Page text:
Practical launchd sockets

I run a bunch of services such as smbd(8) file sharing server on my personal server that I don’t wish to expose to the outer world. Some of them are therefore only accessible on local addresses, which is obviously impractical if I want to access them from outside my home. I have a VPN set up so this problem has an easy (well, setting up the IPSec can be also headache) solution, but this seemed too heavy to me.

What I consider as a nice solution for this situation is the ssh(1) ability to forward ports. With a single command like ssh -L4445:localhost:445 srv11 I am able to mount the shared drive on my mac using mount_smbfs //localhost:4445/<share> <dest>. This is easy, but I still have to fire up the ssh command manually which is annoying. Anyway, as my thesis supervisor used to say: Life is much more fun when it could be automated.

My first encounter with the solution was when a friend of mine told me about the systemd.socket(5) at the University. Soon I learned that the functionality was a long time ago implemented by the inetd daemon, then by the launchd and then came the systemd2.

Not like this

My first attempt was straightforward… and wrong. I created the following plist with configuration me.kabele.smbd_forward.plist in ~/Library/LaunchAgents.

<?xml version="1.0" encoding="UTF-8"?>
<!DOCTYPE plist PUBLIC "-//Apple//DTD PLIST 1.0//EN" "http://www.apple.com/DTDs/PropertyList-1.0.dtd">
<plist version="1.0">
<dict>
	<key>Label</key>
	<string>me.kabele.smbd_forward</string>
	<key>ProgramArguments</key>
	<array>
		<string>ssh</string>
		<string>-TL4445:localhost:445</string>
		<string>srv1</string>
	</array>
	<key>Sockets</key>
	<dict>
		<key>Listeners</key>
		<dict>
			<key>SockType</key>
			<string>stream</string>
			<key>SockNodeName</key>
			<string>127.0.0.1</string>
			<key>SockServiceName</key>
			<integer>4445</integer>
		</dict>
	</dict>
	<key>inetdCompatibility</key>
	<dict>
		<key>Wait</key>
		<true/>
	</dict>
	<key>StandardErrorPath</key>
	<string>/Users/vitkabele/Library/Logs/me.kabele.smbd_forward.err</string>
	<key>StandardOutPath</key>
	<string>/Users/vitkabele/Library/Logs/me.kabele.smbd_forward.out</string>
</dict>
</plist>

Then I needed to somehow start the job. There is sadly a little documentation on this around the web (which is why I also decided to write this) when compared to let’s say the systemd suite. Luckily, the systemd is inspired by the launchd and they are both intended to to the same thing so the ideas are similar.

First the launchd must be notified about the existence of new service definition, which is done by launchctl bootstrap gui/501 me.kabele.smbd_forward.plist. As far as I understand at this moment, this is similar to calling systemd --user daemon-reload, except that the systemd version automatically flushes the old version and loads the new one, while the launchd refuses to load the unit again if you didn’t done the bootout before. Also the daemon-reload reloads all files from watched paths and the bootstrap is called once per service. The benefit of launchd bootstrap is that you can load the service plist from arbitrary location, while the daemon-reload only scans it’s service definition directory (~/.config/systemd/user).

On the other hand, if the service file is placed at the well known location it is loaded automatically on domain startup, which is the moment when user logs in for the gui/<uid> domain.

After loading the service file and connecting to the localhost:4445, my connection was immediately dropped. I consulted the output of launchctl print gui/501/me.smbd_kabele.forward and I noticed two things. First, the service kept restarting endlessly and second, it reports that on the associated socket are still bytes to read. That made me suspicious, that the service somehow does not take over the socket and it only dies, so the launchd keeps restarting the service because the demand (connection to the port) still exists.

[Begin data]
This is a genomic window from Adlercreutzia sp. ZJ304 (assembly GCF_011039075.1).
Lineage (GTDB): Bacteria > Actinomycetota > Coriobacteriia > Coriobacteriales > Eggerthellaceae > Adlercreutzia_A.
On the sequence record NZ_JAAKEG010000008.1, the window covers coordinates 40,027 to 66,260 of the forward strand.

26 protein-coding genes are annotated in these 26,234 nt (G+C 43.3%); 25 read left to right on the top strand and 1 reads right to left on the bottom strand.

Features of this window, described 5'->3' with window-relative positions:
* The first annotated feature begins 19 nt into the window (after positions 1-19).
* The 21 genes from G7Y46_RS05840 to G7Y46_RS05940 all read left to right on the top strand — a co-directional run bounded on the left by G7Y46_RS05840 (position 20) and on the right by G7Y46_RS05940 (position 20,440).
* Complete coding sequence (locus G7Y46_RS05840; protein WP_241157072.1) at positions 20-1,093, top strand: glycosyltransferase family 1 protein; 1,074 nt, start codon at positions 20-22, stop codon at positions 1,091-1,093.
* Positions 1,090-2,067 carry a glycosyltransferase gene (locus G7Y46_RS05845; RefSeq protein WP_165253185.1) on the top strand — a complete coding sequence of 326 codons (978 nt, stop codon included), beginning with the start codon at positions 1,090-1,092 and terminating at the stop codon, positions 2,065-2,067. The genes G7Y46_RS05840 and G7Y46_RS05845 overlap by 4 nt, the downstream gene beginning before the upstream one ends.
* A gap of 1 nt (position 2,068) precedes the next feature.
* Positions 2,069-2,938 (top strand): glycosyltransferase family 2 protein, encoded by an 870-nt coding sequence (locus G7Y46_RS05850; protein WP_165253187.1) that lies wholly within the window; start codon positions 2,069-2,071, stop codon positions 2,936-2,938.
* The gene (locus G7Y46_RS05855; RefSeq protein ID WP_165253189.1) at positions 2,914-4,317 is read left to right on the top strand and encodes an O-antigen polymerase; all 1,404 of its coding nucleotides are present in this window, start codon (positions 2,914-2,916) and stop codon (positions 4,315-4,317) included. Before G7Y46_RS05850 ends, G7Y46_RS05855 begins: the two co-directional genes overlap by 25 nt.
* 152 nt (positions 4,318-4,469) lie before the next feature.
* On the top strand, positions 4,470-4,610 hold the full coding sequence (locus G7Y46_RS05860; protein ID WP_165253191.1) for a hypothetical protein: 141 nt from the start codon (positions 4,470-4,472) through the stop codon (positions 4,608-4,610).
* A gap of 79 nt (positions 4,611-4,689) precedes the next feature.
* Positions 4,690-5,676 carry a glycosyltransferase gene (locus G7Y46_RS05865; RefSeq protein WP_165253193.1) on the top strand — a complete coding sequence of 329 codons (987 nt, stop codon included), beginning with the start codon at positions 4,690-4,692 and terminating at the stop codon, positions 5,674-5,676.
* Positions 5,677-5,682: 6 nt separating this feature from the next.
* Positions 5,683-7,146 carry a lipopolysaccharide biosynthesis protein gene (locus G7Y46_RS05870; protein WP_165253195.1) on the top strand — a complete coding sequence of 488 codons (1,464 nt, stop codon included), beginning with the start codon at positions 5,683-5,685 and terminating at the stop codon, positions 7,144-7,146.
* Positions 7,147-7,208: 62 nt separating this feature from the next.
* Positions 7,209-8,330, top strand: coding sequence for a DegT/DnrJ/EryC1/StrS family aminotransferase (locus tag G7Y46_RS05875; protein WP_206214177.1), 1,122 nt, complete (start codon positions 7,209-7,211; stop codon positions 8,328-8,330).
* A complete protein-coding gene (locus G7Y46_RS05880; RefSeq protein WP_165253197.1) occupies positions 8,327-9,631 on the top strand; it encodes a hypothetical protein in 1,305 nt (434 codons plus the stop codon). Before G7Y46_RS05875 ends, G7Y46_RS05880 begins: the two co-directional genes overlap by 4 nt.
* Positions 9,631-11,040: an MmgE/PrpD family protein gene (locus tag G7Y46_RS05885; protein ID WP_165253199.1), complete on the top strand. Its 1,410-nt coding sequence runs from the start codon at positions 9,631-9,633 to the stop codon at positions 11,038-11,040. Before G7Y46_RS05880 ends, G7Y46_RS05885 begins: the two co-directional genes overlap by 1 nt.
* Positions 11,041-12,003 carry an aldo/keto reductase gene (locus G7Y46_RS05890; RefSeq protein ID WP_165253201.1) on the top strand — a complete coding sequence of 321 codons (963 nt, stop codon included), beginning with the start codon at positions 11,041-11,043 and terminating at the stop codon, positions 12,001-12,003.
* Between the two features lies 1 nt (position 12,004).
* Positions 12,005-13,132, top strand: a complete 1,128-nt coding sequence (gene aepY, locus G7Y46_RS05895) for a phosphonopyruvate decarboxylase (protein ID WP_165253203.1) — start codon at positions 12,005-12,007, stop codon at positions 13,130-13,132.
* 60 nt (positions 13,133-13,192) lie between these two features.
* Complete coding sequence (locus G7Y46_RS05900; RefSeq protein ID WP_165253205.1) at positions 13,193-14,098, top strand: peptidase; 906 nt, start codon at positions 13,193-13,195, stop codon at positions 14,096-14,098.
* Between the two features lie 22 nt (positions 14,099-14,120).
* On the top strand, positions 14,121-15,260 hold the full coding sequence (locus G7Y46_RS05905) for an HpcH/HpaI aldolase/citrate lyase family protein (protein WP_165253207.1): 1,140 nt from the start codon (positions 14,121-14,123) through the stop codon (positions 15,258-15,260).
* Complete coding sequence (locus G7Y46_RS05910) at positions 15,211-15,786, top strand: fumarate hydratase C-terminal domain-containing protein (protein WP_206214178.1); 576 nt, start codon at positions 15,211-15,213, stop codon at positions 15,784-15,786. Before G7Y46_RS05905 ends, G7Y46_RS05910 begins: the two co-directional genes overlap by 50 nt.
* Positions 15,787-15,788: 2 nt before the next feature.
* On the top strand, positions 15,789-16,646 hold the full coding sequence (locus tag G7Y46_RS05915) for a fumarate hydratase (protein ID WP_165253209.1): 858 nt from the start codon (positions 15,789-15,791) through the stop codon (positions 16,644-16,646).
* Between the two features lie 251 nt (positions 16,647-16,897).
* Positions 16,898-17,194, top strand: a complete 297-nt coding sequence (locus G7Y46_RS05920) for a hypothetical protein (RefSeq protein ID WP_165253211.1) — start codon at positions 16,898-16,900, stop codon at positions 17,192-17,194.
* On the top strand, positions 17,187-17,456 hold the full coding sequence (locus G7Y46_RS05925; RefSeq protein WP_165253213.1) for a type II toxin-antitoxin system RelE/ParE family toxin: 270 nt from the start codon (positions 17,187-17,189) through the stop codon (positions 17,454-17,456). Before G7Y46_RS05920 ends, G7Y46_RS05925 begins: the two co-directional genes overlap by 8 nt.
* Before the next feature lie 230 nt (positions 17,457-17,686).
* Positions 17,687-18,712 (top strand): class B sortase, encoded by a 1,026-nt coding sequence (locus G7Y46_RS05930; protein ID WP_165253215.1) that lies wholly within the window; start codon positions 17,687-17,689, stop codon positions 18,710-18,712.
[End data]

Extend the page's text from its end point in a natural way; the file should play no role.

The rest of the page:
Looking at all of this, I realised that I really didn’t think a lot about the whole thing. If the port is being bind to the launchd, how could possibly my ssh command bind to the same port? Indeed, the stderr log file was full of messages like: bind [127.0.0.1]:4445: Address already in use. This is obviously nonsense, so nothing else left than finally do what I should do in the first place – look up the documentation of inetd.

To get rid of endlessly restarting service one must run launchctl bootout gui/501/me.kabele.forward. It took me a while to do this correctly because I copied the plist template from the web and I didn’t change the <Label> element which had a valued com.example.service. The launchd differs from systemd in that the service names are not derived from the service files, but are taken from the <Label> element instead. The bootout command therefore failed because I tried to boot out the gui/501/me.kabele.forward service, but I should instead reference it as gui/501/com.example.service.

Second try

The inetd daemon can be configured to launch the services in two different ways. They are called wait and nowait.

  • wait in this mode, the inetd passes the opened socket to the launched service as file descriptor 0 and lets the service to all the work. The service must accept connections on the socket on its own and then handle the particular requests. The launchd waits until the service exits (therefore the mode name) and then again takes over the socket.

  • nowait in this mode, the service manager first accepts the connection (using accept(2)) which produces a new file descriptor that is later passed to the launched service. The service then does not need to accept the connections, but can only focus on processing the requests. Here launchd never gives up on the socket and only forwards the opened connections. It therefore does not need to wait for the service to exits and there might run multiple services in parallel, under the launchd supervision.